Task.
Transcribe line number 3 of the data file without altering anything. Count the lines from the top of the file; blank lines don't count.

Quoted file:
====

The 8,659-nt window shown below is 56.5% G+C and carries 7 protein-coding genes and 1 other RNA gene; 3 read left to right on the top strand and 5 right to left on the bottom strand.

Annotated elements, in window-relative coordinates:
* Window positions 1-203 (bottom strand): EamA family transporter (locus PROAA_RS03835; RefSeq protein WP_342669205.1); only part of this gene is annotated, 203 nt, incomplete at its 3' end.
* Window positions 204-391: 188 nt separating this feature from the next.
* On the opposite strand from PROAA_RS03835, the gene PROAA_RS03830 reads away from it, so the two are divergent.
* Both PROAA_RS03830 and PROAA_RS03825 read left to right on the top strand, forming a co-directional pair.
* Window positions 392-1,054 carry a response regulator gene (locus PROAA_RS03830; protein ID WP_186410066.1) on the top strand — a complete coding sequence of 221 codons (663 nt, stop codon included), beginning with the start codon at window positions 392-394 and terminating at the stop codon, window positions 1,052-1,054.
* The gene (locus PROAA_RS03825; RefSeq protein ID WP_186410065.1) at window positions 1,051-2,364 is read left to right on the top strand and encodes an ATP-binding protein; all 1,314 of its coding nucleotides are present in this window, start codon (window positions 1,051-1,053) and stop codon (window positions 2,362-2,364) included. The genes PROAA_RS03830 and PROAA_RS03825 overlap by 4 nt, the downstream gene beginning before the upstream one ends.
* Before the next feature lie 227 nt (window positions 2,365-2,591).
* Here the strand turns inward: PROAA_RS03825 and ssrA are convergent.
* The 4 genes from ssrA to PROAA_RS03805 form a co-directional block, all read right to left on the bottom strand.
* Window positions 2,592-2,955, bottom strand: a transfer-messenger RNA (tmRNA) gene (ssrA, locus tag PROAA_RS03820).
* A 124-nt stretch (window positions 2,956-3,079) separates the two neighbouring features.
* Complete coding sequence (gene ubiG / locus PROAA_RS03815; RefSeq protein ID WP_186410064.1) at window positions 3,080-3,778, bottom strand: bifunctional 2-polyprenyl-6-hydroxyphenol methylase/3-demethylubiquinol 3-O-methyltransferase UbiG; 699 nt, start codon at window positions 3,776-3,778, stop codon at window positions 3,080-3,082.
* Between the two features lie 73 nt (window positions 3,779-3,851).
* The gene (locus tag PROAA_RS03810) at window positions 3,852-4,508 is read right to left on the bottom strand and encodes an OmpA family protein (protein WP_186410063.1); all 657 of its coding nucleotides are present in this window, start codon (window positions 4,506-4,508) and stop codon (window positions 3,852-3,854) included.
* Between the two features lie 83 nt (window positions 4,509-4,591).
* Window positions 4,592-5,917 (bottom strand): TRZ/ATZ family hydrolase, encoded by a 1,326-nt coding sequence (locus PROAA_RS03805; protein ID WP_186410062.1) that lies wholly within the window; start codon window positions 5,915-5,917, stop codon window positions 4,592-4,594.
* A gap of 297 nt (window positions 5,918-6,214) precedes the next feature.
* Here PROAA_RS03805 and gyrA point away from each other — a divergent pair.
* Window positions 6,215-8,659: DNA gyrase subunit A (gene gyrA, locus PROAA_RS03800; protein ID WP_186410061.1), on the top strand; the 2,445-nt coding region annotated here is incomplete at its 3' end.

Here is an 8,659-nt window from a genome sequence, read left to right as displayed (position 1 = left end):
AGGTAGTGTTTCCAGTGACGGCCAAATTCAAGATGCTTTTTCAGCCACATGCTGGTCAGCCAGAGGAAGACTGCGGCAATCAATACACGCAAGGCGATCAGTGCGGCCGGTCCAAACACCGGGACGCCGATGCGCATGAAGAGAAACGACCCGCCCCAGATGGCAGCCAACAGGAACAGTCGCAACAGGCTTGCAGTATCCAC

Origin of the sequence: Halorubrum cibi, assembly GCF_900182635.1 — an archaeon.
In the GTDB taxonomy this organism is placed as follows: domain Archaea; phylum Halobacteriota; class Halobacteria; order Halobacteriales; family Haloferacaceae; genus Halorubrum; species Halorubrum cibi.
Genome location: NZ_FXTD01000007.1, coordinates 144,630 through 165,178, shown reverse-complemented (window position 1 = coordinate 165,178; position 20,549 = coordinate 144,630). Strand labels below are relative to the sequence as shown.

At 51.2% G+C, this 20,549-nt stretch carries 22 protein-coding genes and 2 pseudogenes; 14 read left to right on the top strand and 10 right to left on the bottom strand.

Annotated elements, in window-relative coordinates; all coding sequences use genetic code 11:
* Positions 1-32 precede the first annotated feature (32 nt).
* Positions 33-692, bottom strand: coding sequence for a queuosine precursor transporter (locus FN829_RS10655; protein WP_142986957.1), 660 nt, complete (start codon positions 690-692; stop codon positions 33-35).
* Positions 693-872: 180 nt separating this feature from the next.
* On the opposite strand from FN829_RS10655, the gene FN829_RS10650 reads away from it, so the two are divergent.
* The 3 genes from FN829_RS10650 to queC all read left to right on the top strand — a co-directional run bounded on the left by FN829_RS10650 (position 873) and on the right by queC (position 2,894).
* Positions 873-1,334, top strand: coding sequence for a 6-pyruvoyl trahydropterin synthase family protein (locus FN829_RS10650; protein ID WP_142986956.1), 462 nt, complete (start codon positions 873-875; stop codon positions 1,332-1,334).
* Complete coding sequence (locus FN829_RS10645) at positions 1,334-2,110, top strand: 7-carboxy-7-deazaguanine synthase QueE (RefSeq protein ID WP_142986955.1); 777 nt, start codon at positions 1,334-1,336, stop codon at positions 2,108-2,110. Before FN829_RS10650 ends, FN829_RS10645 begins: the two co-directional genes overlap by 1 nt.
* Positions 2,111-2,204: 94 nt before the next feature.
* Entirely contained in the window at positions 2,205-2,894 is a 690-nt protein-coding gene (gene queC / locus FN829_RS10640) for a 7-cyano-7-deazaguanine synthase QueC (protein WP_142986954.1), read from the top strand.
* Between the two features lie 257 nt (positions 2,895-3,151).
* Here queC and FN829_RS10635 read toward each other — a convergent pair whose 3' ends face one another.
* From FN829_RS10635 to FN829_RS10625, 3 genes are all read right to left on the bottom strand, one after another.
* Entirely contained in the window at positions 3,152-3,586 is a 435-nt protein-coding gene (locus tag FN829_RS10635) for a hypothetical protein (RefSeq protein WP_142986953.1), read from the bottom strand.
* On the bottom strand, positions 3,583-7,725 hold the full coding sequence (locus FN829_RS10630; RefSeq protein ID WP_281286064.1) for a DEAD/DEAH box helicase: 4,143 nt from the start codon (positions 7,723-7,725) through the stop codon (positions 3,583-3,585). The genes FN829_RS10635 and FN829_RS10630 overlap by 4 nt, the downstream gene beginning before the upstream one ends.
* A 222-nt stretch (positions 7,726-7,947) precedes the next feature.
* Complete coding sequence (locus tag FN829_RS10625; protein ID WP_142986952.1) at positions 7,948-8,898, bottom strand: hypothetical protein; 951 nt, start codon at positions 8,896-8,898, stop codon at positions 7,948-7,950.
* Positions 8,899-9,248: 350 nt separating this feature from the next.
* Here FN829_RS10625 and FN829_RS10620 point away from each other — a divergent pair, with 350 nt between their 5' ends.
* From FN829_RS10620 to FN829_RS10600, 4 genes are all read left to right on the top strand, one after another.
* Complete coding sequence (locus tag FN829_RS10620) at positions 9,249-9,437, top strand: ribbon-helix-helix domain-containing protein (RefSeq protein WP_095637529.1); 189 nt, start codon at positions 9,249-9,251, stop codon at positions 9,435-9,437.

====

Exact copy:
* Window positions 1-203 (bottom strand): EamA family transporter (locus PROAA_RS03835; RefSeq protein WP_342669205.1); only part of this gene is annotated, 203 nt, incomplete at its 3' end.